Every so often someone asks me if they should get a graduate degree in technical writing. Penelope Trunk has a controversial post in which she argues that graduate degrees aren't necessarily smart business decisions. Graduate schools can be an environment that removes you from the world of real experience. Penelope writes,
The biggest problem is that the degree makes you look unemployable. You look like you didn't know what to do about having to enter the adult world, so you decided to prolong childhood by continuing to earn grades rather than money even though you were not actually helping yourself to earn money. (See Voices of the defenders of grad school. And me crushing them.)
I know that my MFA was a way to postpone a tough economic reality for an English major with little options. It's a good idea to get real world experience in a career path before investing money for a graduate degree from traditional or online universities.
On the other hand, once you leave the college track, it's hard to return to it. I sometimes wish I had a masters or PhD in tech comm, but it would be too difficult to return to school right now, and in all honesty, I don't know what the benefit would be.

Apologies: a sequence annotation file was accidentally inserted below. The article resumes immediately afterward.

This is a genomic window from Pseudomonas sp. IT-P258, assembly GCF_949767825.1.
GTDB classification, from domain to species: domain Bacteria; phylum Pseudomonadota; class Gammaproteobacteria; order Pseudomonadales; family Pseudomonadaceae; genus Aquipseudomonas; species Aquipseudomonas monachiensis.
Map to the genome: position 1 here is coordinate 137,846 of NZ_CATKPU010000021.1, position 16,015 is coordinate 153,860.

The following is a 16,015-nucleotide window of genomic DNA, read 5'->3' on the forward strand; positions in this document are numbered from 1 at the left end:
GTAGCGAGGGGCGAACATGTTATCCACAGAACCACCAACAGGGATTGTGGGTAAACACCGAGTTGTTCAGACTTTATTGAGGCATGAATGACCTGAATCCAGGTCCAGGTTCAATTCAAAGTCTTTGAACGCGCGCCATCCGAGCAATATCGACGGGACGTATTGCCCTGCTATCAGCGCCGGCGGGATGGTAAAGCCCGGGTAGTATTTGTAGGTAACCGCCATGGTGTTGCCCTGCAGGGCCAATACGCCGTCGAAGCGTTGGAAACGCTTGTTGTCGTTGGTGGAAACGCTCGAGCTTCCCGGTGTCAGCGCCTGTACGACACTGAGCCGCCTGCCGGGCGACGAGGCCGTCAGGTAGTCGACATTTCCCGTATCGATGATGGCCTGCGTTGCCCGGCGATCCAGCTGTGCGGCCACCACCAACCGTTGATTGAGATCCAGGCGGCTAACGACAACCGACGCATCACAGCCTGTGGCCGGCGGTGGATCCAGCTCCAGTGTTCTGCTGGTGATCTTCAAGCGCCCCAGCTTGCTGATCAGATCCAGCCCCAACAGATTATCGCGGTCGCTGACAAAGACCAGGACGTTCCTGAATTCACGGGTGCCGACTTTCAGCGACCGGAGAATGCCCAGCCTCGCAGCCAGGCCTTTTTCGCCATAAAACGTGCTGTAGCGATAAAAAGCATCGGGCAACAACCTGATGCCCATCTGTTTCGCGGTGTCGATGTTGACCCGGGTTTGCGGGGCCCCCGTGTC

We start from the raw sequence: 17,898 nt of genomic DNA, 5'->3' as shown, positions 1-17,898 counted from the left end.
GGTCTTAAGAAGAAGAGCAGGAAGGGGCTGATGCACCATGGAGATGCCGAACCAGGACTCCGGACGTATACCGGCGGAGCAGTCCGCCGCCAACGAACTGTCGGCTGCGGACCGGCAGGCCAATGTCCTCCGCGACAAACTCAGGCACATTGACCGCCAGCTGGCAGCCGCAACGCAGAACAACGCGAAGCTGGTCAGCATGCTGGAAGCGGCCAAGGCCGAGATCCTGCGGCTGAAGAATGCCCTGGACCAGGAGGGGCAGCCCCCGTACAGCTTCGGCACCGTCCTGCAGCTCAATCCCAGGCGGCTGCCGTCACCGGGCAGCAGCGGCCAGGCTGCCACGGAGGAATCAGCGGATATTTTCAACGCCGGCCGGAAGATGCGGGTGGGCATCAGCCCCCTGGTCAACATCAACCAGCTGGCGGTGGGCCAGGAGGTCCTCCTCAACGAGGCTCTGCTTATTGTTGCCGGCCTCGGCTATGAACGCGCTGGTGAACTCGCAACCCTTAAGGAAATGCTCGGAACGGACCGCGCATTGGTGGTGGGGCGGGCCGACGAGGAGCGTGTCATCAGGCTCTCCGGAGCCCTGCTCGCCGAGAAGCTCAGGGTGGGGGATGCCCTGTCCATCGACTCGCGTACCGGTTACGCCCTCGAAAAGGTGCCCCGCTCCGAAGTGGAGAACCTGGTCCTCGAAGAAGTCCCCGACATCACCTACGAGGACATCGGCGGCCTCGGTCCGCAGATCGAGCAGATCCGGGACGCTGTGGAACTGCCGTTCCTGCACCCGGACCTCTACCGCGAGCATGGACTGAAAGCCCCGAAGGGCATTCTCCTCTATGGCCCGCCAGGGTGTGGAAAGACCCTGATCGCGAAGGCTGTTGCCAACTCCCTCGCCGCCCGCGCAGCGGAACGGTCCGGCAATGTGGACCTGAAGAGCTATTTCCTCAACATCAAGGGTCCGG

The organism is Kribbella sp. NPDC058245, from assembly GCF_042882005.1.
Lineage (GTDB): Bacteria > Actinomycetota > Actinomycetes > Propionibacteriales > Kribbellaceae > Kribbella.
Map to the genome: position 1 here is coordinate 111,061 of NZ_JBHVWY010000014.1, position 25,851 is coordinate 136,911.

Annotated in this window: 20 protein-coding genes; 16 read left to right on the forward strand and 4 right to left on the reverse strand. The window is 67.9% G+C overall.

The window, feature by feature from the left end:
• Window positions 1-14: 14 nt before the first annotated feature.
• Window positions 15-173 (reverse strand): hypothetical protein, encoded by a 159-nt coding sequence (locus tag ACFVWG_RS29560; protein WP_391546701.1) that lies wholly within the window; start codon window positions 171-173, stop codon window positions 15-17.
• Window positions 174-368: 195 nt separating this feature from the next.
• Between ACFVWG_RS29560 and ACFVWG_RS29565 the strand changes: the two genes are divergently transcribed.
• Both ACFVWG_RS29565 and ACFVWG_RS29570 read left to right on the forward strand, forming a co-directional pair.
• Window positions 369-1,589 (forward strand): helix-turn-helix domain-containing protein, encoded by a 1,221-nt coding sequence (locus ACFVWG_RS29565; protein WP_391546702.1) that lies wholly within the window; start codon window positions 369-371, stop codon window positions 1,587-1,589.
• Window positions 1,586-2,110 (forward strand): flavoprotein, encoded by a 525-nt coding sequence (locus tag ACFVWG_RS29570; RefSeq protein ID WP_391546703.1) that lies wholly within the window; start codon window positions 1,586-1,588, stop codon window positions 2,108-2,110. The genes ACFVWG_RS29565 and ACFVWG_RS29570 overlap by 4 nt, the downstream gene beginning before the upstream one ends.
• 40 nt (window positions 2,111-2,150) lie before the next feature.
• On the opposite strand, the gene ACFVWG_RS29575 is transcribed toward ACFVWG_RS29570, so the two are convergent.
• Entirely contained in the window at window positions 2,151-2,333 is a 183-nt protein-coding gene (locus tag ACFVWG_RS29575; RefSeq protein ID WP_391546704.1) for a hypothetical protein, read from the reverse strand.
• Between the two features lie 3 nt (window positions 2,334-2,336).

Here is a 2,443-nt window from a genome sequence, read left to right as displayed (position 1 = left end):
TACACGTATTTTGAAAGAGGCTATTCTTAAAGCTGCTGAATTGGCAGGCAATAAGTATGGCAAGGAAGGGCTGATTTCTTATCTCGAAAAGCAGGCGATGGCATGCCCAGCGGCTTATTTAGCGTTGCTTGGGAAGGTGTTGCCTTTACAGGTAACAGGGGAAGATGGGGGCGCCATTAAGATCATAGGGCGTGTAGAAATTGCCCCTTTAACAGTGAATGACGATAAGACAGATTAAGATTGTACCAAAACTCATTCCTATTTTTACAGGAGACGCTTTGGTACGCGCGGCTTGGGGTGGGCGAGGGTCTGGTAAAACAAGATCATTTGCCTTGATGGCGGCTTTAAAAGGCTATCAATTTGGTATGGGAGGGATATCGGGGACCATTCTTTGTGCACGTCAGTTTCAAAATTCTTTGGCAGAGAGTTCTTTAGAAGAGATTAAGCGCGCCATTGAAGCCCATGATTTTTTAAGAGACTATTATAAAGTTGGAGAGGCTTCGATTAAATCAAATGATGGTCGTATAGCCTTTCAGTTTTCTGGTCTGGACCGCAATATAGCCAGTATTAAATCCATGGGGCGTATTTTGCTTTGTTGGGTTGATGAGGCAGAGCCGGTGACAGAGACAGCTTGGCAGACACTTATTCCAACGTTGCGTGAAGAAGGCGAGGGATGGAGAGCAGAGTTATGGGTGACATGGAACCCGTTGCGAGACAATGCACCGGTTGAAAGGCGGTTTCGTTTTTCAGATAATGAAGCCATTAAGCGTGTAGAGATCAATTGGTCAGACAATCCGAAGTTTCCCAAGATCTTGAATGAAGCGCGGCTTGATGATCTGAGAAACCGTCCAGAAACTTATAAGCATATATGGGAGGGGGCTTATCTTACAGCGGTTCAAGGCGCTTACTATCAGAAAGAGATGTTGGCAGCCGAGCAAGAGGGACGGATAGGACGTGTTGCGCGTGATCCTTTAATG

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I'm a technical writer based in the California San Francisco Bay area. Topics I write about on this blog include the following technical communication topics: Swagger, agile, trends, learning, plain language, quick reference guides, tech comm careers, and certificate programs. I'm interested in information design, API documentation, visual communication, information architecture and findability, and more. If you're a professional or aspiring technical writer, be sure to subscribe to email updates using the form above. You can learn more about me here. You can also contact me with questions.